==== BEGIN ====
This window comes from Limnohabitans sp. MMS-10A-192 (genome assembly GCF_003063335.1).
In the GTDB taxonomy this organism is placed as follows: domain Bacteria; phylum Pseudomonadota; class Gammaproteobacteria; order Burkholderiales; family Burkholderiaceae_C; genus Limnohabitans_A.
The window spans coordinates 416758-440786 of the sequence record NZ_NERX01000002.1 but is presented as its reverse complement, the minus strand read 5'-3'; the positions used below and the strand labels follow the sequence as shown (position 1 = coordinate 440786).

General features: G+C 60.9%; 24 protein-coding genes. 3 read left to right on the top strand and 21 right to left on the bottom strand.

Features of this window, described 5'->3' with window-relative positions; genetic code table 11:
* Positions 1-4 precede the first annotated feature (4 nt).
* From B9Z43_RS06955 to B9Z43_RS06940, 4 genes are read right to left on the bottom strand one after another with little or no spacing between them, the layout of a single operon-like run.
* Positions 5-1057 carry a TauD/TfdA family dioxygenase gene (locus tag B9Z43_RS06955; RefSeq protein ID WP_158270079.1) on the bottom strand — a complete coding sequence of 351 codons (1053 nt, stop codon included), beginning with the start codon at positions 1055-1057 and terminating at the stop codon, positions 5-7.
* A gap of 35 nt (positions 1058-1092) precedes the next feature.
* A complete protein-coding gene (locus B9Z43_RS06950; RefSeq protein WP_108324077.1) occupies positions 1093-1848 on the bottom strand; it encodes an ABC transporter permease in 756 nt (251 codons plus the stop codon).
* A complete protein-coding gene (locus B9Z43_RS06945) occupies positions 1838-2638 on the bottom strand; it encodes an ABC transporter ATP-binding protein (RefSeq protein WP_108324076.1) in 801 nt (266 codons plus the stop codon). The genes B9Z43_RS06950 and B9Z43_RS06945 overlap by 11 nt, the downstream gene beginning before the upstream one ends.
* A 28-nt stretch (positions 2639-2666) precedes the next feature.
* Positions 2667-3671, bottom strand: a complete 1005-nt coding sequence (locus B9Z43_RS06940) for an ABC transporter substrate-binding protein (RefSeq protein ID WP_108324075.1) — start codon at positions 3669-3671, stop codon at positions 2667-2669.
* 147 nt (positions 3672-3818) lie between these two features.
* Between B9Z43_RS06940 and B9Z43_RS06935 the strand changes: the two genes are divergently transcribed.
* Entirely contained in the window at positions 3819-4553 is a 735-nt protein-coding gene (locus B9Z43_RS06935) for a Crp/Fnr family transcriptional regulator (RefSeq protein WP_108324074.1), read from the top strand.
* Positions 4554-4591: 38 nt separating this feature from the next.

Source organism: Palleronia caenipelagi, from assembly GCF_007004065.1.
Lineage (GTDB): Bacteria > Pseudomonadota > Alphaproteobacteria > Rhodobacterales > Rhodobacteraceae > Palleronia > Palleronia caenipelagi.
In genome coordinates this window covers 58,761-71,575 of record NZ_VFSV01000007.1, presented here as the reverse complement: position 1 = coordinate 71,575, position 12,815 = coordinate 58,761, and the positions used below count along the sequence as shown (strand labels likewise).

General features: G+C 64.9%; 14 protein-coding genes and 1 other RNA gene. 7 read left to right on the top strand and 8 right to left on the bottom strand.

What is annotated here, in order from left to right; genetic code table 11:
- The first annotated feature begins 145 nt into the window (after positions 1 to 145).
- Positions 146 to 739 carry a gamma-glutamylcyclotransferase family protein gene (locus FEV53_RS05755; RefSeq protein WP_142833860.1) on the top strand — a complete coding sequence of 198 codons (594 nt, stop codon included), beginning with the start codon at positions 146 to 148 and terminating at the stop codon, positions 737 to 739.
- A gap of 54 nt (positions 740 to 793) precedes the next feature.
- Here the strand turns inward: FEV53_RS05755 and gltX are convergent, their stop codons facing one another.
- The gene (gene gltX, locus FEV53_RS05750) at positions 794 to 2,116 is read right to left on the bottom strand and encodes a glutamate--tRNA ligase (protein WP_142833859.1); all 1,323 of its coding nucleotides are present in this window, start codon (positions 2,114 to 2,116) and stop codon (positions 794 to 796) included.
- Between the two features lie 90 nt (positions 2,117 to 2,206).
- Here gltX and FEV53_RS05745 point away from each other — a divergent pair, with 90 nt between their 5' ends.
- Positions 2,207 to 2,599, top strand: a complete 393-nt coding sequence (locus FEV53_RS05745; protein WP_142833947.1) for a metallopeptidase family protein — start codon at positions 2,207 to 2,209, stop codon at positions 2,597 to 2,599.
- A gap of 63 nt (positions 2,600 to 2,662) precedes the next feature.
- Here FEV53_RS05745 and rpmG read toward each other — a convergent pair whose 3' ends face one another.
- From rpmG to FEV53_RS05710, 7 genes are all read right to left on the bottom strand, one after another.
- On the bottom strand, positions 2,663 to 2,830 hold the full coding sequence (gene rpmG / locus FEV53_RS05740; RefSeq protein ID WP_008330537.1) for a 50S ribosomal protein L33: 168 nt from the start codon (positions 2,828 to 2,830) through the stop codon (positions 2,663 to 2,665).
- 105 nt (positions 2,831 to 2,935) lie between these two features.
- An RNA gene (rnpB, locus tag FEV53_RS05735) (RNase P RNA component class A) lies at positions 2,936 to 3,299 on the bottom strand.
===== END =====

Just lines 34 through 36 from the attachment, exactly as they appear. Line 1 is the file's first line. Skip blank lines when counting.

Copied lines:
- On the bottom strand, positions 2,663 to 2,830 hold the full coding sequence (gene rpmG / locus FEV53_RS05740; RefSeq protein ID WP_008330537.1) for a 50S ribosomal protein L33: 168 nt from the start codon (positions 2,828 to 2,830) through the stop codon (positions 2,663 to 2,665).
- 105 nt (positions 2,831 to 2,935) lie between these two features.
- An RNA gene (rnpB, locus tag FEV53_RS05735) (RNase P RNA component class A) lies at positions 2,936 to 3,299 on the bottom strand.